Santa Cruz Travel Guide 2012 - (Page 17)
Whether you spend a day whale watching on the Monterey Bay, birding through Watsonville’s wetlands, or touring an elephant seal breeding ground north of town, you will be taking part in a trend that has captured the attention of visitors worldwide. With an impressive variety of wildlife watching experiences for visitors to enjoy, Santa Cruz County has become a destination for nature lovers. One of the most noteworthy natural events happens each winter, when gray whales migrate through the Monterey Bay National Marine Sanctuary. The whales travel 12,000 miles round-trip from the arctic to warmer waters in Mexico to mate and nurse their young. As these majestic mammals pass the coastline, the Davenport cliffs make a perfect perch for whale watching. Or, spot whales by boat or kayak, where you may also see dolphins, sea otters, and a number of coastal birds. Speaking of birds, Pajaro (“bird” in English) Valley’s rivers and sloughs provide a rich habitat for an amazing diversity of birds. Birdwatching in Watsonville and the surrounding area is unparalleled, due to the proximity of the Elkhorn Slough National Estuarine Reserve, one of California’s last undisturbed coastal wetlands. The globallysignificant Pacific Flyway is nearby, a main passage for migratory birds, and one of only six common avian corridors in the nation. In addition, Watsonville’s 800 acres of wetlands provide a resting stop for migratory birds to feed and regain their strength before continuing their journey. Popular with birders, over 200 species of waterfowl, raptors and songbirds live and migrate through the wetlands. Opt for a guided tour of the wetlands, or head north and track hummingbirds and quail at the UCSC Arboretum. The annual Monterey Bay Birding Festival in September is another way to spot birds. Held in the Watsonville region, the festival features special presentations and expert-led full and half-day trips to birding hot spots. To the north, Año Nuevo State Reserve is the largest mainland breeding colony in North America of the northern elephant seal. In winter, the males battle for mates on the beaches and the females give birth to their pups on the dunes. Visitors can view these lumbering mammals up close on a docent-led tour from December through March. With an abundance of natural beauty, it’s no wonder Santa Cruz County has become a destination for viewing the wonders of wildlife. For ideas on how to enjoy local wildlife in Santa Cruz County, see page 72.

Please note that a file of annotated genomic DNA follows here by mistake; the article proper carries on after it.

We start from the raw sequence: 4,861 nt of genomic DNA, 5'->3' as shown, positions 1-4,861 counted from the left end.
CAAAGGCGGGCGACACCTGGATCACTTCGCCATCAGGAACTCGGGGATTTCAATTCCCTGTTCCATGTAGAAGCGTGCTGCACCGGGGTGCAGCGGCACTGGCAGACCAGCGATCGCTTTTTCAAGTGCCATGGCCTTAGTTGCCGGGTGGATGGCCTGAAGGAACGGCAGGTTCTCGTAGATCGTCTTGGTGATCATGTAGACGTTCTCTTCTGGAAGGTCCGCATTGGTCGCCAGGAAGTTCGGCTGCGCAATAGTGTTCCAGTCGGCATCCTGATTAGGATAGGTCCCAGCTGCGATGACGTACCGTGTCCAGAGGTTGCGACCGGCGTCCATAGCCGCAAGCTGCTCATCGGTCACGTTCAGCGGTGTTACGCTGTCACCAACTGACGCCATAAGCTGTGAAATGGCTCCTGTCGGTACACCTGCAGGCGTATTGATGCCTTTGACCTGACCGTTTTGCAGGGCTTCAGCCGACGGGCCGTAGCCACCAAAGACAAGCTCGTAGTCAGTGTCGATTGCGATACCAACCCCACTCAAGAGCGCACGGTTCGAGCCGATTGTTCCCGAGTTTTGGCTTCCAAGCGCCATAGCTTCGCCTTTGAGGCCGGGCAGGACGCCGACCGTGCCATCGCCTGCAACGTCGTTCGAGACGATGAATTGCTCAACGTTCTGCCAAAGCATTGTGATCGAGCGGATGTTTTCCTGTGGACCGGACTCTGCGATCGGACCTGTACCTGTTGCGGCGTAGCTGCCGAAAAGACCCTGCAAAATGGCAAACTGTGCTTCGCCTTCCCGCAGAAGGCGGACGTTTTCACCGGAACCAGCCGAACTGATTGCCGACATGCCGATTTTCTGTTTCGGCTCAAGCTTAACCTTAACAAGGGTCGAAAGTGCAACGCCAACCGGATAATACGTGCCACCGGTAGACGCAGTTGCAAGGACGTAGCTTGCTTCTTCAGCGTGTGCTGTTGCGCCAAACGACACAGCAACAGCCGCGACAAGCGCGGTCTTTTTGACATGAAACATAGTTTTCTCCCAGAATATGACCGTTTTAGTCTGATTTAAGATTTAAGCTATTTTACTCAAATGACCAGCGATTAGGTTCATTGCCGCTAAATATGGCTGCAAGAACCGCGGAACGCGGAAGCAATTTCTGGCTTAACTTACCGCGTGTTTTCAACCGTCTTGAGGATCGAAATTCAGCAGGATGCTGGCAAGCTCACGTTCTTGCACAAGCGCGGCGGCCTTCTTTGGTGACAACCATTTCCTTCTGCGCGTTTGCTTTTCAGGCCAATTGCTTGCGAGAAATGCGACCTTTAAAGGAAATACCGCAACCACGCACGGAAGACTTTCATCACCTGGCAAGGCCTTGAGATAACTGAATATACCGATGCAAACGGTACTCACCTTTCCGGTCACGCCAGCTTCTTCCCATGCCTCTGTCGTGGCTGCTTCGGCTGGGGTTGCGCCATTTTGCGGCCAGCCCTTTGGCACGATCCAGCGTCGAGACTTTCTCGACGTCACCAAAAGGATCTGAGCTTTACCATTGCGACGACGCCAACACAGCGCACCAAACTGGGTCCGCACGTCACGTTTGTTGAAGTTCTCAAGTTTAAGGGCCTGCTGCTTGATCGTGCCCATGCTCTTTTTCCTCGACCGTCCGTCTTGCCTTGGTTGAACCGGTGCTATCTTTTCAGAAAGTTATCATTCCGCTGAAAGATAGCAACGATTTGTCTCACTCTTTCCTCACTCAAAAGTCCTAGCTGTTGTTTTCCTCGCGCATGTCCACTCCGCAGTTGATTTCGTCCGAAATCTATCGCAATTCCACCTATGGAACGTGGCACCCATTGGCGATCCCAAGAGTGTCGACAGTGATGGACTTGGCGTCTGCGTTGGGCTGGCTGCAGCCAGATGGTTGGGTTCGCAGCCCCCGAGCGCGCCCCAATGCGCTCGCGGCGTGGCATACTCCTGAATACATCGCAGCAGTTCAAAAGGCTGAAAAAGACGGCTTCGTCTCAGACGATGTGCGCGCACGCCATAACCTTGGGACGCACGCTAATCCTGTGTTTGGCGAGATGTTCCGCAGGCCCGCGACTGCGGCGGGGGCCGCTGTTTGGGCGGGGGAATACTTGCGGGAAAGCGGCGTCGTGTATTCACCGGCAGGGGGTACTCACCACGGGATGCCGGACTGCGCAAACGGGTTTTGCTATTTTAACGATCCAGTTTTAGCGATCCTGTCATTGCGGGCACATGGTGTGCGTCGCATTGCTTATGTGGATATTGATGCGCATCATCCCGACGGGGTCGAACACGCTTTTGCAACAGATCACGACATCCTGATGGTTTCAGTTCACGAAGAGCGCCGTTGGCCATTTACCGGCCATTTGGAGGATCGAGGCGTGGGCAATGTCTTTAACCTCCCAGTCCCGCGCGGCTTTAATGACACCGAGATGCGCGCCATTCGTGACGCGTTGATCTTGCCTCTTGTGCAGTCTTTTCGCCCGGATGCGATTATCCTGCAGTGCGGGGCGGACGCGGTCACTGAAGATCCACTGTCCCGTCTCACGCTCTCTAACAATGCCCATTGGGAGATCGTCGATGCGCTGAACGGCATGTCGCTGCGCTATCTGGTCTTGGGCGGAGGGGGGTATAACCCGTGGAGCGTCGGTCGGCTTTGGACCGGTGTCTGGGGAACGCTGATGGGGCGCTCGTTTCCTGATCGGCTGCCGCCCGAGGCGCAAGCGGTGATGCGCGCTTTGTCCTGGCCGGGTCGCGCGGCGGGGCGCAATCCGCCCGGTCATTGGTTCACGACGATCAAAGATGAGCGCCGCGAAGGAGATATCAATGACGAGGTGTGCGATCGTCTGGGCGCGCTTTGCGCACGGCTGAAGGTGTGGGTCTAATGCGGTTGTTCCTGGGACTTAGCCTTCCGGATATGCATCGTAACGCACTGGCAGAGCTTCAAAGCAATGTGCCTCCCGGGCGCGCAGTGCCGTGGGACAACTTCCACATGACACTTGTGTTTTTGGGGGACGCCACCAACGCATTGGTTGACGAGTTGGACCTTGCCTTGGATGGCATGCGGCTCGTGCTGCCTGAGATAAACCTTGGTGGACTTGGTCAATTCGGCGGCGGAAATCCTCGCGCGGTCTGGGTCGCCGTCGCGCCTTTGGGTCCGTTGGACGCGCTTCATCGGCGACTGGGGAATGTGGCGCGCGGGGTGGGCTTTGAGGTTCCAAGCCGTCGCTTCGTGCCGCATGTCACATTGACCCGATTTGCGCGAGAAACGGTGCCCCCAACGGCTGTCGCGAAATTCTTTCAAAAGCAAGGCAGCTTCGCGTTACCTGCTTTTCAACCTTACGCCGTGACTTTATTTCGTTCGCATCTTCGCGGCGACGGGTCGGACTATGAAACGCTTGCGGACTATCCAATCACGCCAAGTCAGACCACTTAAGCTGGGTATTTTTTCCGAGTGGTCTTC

Santa Cruz County
with an impreSSive variety of wildlife watChing experienCeS for viSitorS to enjoy, Santa Cruz County haS beCome a deStination for nature loverS.
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